Lawsuits Attempting to Block ‘Ground Zero Mosque’ Defeated
On November 14, 2012, the Supreme Court of the State of New York finally issued its decision on the second of two lawsuits that had attempted to block the development of a mosque and Islamic community center in downtown Manhattan, referred to by many as the ‘Ground Zero Mosque’.
In that case, Plaintiff Vincent Forras had alleged that the planned community center was a public nuisance, and that its very existence constituted an intentional or negligent infliction of emotional distress. Forras brought a class action lawsuit for damages in the amount of $350 million, allegedly sustained by him and hundreds of unnamed others.
The lawsuit was filed in September 2010 and gained international notoriety at the time. Pete Reid was interviewed by the Sunday Herald in October of that year and commented that: “This is an entirely frivolous case, based on bigotry.” The top floor of the existing building was damaged by landing gear that penetrated the roof on September 11, 2001, and the project was in the news again this week when more plane parts were found in an 18 inch space behind the building.
Together with Dov Treiman, Pete Reid wrote the motion to dismiss that was eventually granted in November by Justice Lucy Billings. In her decision, the judge agreed with virtually every argument put forth by Mr. Reid in his papers. Judge Billings wrote that even under the very forgiving standard by which a motion to dismiss must be decided, the Plaintiff failed to show “any nuisance, extreme or outrageous conduct as required for infliction of emotional distress, or assaultive conduct that would emanate from a religious institution.”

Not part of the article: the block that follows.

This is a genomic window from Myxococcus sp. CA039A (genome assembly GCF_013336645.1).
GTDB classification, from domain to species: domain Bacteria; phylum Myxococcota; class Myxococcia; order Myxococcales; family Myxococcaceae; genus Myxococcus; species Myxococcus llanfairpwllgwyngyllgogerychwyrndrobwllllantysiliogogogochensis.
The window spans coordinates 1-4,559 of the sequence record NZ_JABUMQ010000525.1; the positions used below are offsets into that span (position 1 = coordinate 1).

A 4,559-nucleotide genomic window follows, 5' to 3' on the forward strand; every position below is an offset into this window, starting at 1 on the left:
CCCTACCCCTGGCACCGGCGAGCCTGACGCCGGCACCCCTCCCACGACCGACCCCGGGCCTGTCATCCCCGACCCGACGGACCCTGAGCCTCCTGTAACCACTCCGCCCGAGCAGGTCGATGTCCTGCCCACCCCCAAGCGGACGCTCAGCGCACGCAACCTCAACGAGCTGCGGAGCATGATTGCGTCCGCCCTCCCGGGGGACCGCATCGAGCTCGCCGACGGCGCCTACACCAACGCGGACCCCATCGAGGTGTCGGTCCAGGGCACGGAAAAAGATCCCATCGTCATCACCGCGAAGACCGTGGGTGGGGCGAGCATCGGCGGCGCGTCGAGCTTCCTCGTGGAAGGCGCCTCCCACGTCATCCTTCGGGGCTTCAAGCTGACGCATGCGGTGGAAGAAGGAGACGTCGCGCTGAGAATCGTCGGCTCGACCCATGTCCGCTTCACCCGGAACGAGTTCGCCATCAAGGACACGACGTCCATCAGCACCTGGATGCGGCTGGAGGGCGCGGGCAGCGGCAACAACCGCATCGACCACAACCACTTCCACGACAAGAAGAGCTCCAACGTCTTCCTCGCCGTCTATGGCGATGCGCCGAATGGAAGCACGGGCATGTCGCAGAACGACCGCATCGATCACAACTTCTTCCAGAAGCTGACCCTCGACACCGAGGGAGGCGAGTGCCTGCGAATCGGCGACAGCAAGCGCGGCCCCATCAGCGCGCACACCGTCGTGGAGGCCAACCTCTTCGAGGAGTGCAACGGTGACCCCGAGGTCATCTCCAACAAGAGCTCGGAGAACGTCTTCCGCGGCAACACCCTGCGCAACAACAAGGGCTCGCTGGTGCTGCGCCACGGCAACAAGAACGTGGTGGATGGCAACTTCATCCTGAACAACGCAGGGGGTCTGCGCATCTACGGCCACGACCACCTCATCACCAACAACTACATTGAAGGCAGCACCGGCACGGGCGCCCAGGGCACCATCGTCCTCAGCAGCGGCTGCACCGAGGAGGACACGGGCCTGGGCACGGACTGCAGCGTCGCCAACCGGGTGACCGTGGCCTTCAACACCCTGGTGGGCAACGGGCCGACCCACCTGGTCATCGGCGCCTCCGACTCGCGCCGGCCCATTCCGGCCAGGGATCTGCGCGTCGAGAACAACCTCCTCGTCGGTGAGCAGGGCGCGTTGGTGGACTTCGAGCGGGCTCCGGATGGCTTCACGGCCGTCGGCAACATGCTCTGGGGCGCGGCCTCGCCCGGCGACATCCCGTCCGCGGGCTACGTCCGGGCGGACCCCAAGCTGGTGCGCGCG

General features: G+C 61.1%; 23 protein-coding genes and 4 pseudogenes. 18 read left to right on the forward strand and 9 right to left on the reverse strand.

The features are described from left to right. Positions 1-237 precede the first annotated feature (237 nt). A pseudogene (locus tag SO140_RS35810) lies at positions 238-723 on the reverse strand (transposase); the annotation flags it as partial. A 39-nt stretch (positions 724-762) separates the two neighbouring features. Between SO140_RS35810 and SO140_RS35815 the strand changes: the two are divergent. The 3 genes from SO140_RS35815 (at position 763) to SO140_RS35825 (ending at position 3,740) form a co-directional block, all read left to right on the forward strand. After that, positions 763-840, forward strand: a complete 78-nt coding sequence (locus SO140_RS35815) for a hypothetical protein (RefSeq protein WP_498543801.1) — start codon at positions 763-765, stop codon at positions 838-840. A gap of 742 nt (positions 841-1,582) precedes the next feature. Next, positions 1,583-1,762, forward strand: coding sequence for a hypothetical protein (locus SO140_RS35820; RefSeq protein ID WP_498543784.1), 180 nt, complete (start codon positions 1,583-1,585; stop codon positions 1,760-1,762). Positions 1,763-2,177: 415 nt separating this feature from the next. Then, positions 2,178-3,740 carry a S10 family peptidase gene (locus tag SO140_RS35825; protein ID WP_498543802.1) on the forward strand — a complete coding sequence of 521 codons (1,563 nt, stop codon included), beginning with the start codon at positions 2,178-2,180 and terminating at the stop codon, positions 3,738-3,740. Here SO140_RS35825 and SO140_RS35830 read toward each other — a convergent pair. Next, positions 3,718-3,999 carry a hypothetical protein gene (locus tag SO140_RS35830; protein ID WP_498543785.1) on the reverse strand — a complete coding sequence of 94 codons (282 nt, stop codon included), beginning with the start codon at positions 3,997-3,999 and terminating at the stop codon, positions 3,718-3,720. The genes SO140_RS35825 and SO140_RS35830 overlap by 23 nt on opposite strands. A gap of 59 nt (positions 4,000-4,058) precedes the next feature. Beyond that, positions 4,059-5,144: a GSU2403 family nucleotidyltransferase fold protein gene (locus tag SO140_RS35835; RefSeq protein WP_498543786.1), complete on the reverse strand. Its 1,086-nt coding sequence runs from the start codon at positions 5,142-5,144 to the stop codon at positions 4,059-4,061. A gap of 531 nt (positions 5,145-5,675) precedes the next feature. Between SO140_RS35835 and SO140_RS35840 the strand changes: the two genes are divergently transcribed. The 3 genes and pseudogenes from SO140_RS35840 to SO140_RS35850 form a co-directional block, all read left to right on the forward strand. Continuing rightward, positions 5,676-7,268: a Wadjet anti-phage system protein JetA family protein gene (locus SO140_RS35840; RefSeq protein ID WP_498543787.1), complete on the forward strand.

The case was dismissed in its entirety clearing the way for the project to be developed and Forras’ attorney Larry Klayman was ordered to pay a portion of Defendants’ attorneys fees. A closer examination of the case can be read here.
Employee Wins Right to Work for Competitor Despite ‘Non-Compete’
A renowned Austin hair stylist recently retained Pete Reid Law after he was sued by his former Salon for allegedly breaching a ‘Confidentiality and Non-competition Agreement’.
The Agreement stated that upon conclusion of his employment, the Stylist could not work in any other hair salon for a period of 12 months within a 5-mile radius of the Salon. When the Stylist moved to a new location less than two miles from his former employer, the Salon filed a lawsuit and sought an immediate injunction to stop the Stylist from working.
At the hearing on the injunction, Pete Reid cross-examined the owner of the Salon and was able to show that the Salon’s efforts to restrict the mobility of the Stylist were essentially designed to restrain competition.
Presiding Judge Darleen Byrne agreed with Pete Reid and stated that restrictions on employee mobility which are designed primarily to restrain competition are unlawful. The request for injunction was dismissed, and the Stylist was therefore able to continue working for the competitor. A full summary of the case can be read here.
This was not the first high-profile case for Pete Reid involving hair salons. In 2007, the New York Daily News reported one of Mr. Reid’s first big victories. You can read more on both these cases and much more in the updated case archive at petereidlaw.com.